Friday, January 27, 2017

It's Their World: World Building From the Ground Up

By Janice Hardy, @Janice_Hardy

One of the traps a writer can fall into is spending so much time developing a world they feel the need to put as much of that world into the story as possible. While it's good to know a lot about your world, the reader usually doesn't need to know everything you came up with. They just want to know what's relevant to the story. It's your job to find that balance.

Understanding your protagonist's place in that world can go a long way to figuring how much to share. How your protagonist moves through this world is how you're going to describe it to the reader. It's also a good way to avoid "world builders disease," or the urge to put it all in there.

I like to start my world building by figuring out what a normal day is for my character. That makes it easier to know what I can do to push them out of their comfort zone and what constitutes a bad day for them. Bear in mind that these questions are designed solely to get you thinking. They're not a checklist to fill out, so pick and choose what fits the world you're trying to create. Not all of them will apply to your world or story, but hopefully they'll spark other questions that are more relevant to your world.

1. What's the climate like?

How does this affect your protagonist's daily life? Do they have to worry about it, or is it something that never troubles them? Do they own clothes or gear to protect them from the elements? Is this something that could cause them problems on a regular basis? Are there any ways they can use the weather to their advantage? Could it put them at a disadvantage at any point?

2. What about agriculture and food?

How does your protagonist get food? Do they need to worry about starving or are meals always provided without a thought? Do they have any experience dealing with farming or animals? Are they comfortable around them, or is it a lowly profession? Do they work in this profession? Do they know people who do? Does eating or food play an important role in their life, such as a ritual or an escape, or even a reward? Do they have any attitudes or beliefs about food?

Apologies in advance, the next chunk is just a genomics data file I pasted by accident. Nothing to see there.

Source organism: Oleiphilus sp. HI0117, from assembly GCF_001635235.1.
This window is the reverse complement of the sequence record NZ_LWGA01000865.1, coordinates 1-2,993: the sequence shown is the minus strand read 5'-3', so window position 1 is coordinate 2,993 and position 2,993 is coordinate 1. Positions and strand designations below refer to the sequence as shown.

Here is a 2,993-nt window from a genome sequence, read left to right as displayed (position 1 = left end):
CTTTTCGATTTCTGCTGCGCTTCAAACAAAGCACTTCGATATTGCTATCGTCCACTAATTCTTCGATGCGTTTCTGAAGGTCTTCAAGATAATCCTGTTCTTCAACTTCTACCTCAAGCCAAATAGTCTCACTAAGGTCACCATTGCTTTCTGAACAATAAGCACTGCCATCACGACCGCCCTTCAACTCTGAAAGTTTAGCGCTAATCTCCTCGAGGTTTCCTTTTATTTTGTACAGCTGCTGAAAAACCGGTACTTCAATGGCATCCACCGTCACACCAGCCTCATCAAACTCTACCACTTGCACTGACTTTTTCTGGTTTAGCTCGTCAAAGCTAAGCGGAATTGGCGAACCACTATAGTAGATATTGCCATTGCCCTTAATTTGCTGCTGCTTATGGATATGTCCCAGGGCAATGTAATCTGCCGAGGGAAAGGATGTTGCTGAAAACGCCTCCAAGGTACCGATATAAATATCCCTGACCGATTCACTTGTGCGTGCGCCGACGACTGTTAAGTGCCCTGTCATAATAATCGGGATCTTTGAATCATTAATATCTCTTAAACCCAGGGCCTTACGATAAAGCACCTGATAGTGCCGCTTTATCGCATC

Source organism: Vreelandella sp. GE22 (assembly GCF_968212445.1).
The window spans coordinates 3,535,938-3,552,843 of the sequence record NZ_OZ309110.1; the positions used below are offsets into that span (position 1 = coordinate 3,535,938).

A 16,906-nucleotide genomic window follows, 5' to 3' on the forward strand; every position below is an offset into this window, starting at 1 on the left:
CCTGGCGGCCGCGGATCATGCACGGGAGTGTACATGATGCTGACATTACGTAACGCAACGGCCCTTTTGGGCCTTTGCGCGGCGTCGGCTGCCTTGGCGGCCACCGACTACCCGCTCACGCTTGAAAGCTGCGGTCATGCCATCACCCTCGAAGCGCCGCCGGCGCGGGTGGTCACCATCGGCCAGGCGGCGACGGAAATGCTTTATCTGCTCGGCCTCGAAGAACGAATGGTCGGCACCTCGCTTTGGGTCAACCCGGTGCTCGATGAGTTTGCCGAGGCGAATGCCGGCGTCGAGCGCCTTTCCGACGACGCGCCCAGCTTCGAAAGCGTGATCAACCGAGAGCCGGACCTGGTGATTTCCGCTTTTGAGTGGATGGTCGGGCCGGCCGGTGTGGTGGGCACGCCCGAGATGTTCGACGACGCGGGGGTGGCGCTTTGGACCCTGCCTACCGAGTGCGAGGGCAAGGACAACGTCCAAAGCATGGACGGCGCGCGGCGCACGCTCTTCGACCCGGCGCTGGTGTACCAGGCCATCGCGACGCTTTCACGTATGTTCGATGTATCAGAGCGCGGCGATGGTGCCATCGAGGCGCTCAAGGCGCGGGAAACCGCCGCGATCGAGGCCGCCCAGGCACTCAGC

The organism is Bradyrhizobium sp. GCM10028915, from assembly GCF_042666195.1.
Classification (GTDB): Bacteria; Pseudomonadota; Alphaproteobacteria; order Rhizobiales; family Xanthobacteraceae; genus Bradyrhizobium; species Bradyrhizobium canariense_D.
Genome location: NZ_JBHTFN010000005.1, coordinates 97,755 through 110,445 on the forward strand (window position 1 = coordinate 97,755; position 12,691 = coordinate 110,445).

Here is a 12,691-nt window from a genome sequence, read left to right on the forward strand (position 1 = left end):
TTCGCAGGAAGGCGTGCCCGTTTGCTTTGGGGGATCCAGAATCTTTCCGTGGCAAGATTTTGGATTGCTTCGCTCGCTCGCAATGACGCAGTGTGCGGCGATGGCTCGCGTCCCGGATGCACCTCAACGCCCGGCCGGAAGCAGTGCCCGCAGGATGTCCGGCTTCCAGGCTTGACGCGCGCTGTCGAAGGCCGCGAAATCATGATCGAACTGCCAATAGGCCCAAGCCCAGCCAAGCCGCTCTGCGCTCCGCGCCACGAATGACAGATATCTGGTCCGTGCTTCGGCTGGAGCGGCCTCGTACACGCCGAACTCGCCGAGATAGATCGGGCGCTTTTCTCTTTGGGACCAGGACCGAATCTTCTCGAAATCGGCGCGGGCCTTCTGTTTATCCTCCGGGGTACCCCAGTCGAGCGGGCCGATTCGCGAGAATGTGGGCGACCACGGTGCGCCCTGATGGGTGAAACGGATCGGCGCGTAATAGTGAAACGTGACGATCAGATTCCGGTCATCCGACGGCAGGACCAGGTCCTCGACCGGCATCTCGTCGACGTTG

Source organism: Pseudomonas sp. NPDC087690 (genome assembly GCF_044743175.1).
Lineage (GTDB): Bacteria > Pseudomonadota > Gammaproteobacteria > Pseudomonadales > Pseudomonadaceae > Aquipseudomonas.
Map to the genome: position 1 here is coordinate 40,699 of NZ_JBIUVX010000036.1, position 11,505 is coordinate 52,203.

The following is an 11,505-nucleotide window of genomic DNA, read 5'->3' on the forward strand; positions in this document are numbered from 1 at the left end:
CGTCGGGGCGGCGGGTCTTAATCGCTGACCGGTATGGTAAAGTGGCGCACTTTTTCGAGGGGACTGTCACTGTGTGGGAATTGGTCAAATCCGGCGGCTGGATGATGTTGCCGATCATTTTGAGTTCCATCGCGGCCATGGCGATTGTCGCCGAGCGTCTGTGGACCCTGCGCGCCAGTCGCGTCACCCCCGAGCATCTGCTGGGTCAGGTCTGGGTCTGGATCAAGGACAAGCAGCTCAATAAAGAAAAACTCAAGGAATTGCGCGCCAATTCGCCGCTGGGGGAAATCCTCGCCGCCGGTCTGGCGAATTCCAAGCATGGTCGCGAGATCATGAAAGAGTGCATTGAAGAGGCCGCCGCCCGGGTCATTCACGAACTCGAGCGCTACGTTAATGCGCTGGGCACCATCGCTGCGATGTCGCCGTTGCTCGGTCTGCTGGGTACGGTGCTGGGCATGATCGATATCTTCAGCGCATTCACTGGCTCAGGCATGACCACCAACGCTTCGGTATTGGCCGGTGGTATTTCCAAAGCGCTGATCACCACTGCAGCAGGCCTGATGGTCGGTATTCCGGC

3. What kinds of plants and animals are there?

Is nature a problem for the protagonist in any way? Do they know anything about living on the land? Would they know poisonous plants or animals?  Do they use it to their advantage? Are they comfortable outdoors? Are they good with animals? Do they fear any animals? Do they have any pets? Does a particular plant or animal hold any significance for them?

4. What's the economy, industry, and resources like?

Where in the overall economic environment does the protagonist fit? Do they have a job in any particular industry? Do they know the value of important resources? Do they have access to any of it? Does industry or the economy cause them troubles? Does it aid them? Do they have money or are they always broke? Do they have enough of the basic necessities? Do they have luxuries? What do they consider basic needs and luxuries? How do they see the economic or social structure? Does knowledge of any of these gain them an advantage to the conflict? A disadvantage?

5. What do people do for entertainment?

What does the protagonist do for fun? What do they like to do in their spare time? What do they find boring? Offensive? Exciting? What activities do they like? Do they participate in any group activities? What do their friends do for fun? Do they approve or disapprove? What do they think is normal vs risky vs boring fun? Does their recreation provide them with a skill that they can use in their conflict?

6. How does education work?

What's the protagonist's educational background? Do they feel smart or dumb compared to other people? Are they book smart or street smart? What about their friends? Their colleagues? Do they try to continue their education in some way or just deal with situations as they always have? Do they have any biases toward people with different educations? How do they feel about education in general? Can this be a source for conflict? Can it provide a resource to overcoming a conflict?

7. How does religion work?

Does the protagonist follow any particular religion? How devout are they? What about their friends? Do they have any biases toward those of other faiths? How do they feel about the extremes of their religion? Does religion cause them any problems? Can it be a source for conflict? Can it be a source for aid? How much do they think about religion? Participate in region or rituals?

8. What does the art and architecture look like?

What kind of style does the protagonist have? What do they like? Dislike? Do they have any biases toward a particular look or style? Do they aspire to a particular look or style? Why or why not? Can this play any role in their conflict? Can they use it to aid them in any problems? Does it cause any problems or conflicts?

Now, ask yourself a few basic questions and think about how it relates to your world.